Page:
Another problem is the hidden nature of the industry. AIRAH is working to heighten awareness and visibility of the sector with initiatives such as World Refrigeration Day.

“When we think of trades, you see electricians, we see builders. But no one thinks about refrigeration and airconditioning work because it’s round the back.”

He says it’s an “unthought-of career”, and there are no specific courses in the tertiary sector that take students into it. “Mechanical engineers find out about it in about years three or four.”

Wilkinson says shifting the narrative will also help attract young people and more diversity into the industry.

Although he used to talk about “coming out of the plantroom,” he says now the “party is in the plantroom”.

“My thinking now is trying to make ourselves super visible.”

He says that there’s an opportunity to “reinvent the industry” as it starts leveraging IoT and other technology and becomes less about “pipes and ducts”.

Core to attracting the young is getting in as early as possible to educate them about where refrigeration and cooling sits in the food production chain.

Another issue for the TAFE training sector is that many young people haven’t got the maths and literacy skills needed.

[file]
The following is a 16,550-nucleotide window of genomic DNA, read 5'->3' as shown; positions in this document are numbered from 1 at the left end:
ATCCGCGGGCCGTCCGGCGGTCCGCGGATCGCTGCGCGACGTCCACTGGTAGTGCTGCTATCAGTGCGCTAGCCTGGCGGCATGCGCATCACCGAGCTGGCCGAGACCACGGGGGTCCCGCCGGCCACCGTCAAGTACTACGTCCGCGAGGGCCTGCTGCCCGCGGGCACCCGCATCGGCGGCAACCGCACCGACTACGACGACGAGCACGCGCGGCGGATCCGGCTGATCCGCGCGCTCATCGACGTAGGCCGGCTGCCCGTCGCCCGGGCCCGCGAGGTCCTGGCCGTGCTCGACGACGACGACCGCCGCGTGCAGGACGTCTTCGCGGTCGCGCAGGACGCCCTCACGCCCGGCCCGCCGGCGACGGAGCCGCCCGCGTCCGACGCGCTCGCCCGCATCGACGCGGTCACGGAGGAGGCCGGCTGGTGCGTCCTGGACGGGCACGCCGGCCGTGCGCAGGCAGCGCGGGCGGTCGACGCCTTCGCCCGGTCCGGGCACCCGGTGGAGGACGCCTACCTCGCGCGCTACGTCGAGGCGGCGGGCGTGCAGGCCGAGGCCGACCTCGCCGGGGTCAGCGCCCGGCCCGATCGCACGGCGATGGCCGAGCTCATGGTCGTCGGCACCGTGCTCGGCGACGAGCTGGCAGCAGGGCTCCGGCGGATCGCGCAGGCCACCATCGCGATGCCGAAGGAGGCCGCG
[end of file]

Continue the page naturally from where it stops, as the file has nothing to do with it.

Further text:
On the gender diversity front, the industry is made up of only about 3 per cent women. Wilkinson says the fact that the industry is becoming more high-tech and less “clunky” poses an opportunity to attract more women.

Other ways the industry can increase gender diversity is through seminars to improve interpersonal skills and other topics, and by putting “diversity and equity champions” onto committees.

Wilkinson says diversity is essential to any thriving occupation and creating workplaces that resemble communities.

“Mental health issues, for example, can only be helped by having a more community minded industry.”

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  1. It’s got stuff all about age or male or female trades. If a trade is in terminal decline its due to its lack of a future. Fm is dominated by a select few. So most cut their teeth in resi and small commercial. Who in their right mind would start an apprenticeship that needs permission from plumbers and electrians to complete a job. Refrigeration and airconditioning as a trade has been destroyed by allowing electricians and plumbers to install. With vba and ESV at the helm we fridges will slowly disappear. Arctick are happy to take our fees but are not working in our best interests. For the few skilled fridges who remain you better get ready to pay them big money. Who will step up and champion our trade?

  2. I’m an old male FM, and yes I fell into it from a trade.
    I would like to see more emphasis placed on making school leavers aware of the possibilities of these building services. I didn’t know that FM existed until I applied to get a FM role.
    Mentoring of the inexperienced is a preferential requirement to pass on valuable experience.

  3. Hmm! It doesn’t help that engineering firms are barely making money, and therefore they want people who can “hit the ground running” which is recruitment speak for “you’re not getting training so you better know everything already, sit there and make us money.”
    Oh, and you can work 60+hrs per week too! :\